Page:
So what you are saying here is basically he is not worth the money he makes, unless he is. Insightful.

TheOldRoman
08-28-2010, 01:09 AM
You're assuming the Nationals are going to shut him down for the entire year. Isn't he due back next September or rehab?

Don't they have to put him back on the roster?

Not sure how this all works.Well, if he were to come back in August/Sept of next year he would go to the minors for an extended period to get back up to speed. He won't see the bigs again until spring 2012 at the earliest.

fox23
08-28-2010, 01:15 AM
This hurts the Nationals not only because it will be at least 18 months for him to come back, but he generates a LOT of ticket revenue for them. That's gone now.

True, but this does help fox23 greatly because he can get cheap tickets for any Nats game he wants again.

palehozenychicty
08-28-2010, 10:26 AM
I was at his last start, and before he came out, the Phils were not hitting much off of him. If he can readjust his mechanics, I still think he can be a good pitcher for them. By that time, Harper should be ready as well with JZimmerman getting some experience. It could become a blessing in disguise.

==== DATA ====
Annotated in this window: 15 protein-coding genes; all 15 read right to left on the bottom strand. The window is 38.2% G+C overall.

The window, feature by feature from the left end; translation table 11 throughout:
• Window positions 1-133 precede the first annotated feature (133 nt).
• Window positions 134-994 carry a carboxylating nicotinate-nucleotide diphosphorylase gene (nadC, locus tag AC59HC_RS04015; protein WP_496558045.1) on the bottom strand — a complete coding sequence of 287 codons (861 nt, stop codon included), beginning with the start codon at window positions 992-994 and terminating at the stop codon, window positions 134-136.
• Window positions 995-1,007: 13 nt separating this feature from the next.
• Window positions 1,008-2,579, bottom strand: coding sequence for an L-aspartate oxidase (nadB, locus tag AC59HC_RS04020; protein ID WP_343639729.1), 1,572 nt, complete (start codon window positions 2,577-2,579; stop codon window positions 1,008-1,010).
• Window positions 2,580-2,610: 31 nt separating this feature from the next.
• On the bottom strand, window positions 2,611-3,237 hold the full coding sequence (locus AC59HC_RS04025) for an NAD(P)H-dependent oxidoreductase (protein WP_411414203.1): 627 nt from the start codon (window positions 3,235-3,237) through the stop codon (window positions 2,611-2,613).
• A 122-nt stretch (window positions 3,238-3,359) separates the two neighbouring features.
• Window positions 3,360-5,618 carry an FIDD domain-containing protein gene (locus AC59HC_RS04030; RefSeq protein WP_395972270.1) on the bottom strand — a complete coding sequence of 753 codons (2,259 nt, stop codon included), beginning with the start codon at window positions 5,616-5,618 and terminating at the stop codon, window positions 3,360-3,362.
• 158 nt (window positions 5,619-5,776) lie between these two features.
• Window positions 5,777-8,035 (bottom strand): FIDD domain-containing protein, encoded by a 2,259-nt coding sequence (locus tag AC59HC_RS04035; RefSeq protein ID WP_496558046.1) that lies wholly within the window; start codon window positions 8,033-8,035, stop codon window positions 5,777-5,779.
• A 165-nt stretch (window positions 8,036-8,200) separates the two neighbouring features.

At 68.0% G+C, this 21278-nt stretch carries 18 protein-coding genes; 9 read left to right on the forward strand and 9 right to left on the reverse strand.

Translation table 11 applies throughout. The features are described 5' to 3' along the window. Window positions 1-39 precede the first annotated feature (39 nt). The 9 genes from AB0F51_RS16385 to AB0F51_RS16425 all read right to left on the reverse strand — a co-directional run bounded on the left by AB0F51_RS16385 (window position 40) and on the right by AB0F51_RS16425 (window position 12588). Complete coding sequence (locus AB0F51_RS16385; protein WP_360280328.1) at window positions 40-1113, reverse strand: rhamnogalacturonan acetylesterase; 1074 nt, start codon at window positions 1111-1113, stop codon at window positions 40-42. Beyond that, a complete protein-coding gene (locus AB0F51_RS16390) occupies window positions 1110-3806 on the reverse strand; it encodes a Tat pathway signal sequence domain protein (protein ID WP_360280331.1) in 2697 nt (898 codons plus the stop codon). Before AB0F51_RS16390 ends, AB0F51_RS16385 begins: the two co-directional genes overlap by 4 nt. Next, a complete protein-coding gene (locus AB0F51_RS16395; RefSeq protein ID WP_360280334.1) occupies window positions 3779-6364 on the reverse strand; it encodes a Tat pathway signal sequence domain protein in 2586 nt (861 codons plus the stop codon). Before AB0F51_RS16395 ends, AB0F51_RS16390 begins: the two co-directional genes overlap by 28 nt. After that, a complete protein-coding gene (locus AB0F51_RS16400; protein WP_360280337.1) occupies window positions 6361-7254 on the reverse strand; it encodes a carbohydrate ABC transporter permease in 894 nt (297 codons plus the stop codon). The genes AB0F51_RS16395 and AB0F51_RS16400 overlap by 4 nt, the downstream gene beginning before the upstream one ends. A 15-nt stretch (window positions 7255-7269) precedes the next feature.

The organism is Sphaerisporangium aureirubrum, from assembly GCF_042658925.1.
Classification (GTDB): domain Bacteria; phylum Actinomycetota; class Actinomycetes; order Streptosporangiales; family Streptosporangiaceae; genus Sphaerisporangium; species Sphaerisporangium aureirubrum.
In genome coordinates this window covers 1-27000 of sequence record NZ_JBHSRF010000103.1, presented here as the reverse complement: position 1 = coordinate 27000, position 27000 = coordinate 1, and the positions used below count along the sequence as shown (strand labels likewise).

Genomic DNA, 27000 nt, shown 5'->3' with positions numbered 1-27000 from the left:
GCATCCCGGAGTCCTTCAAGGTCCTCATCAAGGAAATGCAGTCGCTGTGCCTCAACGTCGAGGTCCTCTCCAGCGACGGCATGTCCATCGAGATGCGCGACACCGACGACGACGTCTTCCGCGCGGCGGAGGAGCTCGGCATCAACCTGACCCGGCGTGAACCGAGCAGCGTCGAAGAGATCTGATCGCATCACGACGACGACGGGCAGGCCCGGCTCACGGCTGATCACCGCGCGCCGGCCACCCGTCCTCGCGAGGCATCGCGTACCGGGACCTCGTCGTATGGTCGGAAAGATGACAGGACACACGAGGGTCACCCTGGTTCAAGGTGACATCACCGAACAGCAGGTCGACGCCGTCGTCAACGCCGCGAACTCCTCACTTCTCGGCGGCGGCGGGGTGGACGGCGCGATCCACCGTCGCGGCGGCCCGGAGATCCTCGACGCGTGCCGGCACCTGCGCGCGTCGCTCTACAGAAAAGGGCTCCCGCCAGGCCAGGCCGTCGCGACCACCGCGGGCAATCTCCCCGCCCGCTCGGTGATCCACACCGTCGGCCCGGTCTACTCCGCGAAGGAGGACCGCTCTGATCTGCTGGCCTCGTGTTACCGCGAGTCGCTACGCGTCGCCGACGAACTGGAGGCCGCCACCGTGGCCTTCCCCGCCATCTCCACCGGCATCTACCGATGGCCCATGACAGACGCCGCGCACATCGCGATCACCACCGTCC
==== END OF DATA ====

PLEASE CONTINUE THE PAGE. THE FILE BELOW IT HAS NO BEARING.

DSpivack
08-28-2010, 11:14 AM
I was at his last start, and before he came out, the Phils were not hitting much off of him. If he can readjust his mechanics, I still think he can be a good pitcher for them. By that time, Harper should be ready as well with JZimmerman getting some experience. It could become a blessing in disguise.

Isn't he a few years away?

TDog
08-28-2010, 03:19 PM
So what you are saying here is basically he is not worth the money he makes, unless he is. Insightful.

You have reduced it to the tautology that it is, and yet people disagree with me.

Strasburg has not proven that he is worth the money the Nationals gave him. Maybe he never will. He wasn't signed in a fury of free-agent bidding that results in "stupid money," as the players call it. It was either sign for the Nationals or don't sign with a major league team.

But apparently the Nationals overworked him. They should have limited him to 40 or 50 pitches a game so he wouldn't get hurt. Maybe that would have been excessive. He could have been the greatest pitcher of all time if he had never pitched at all.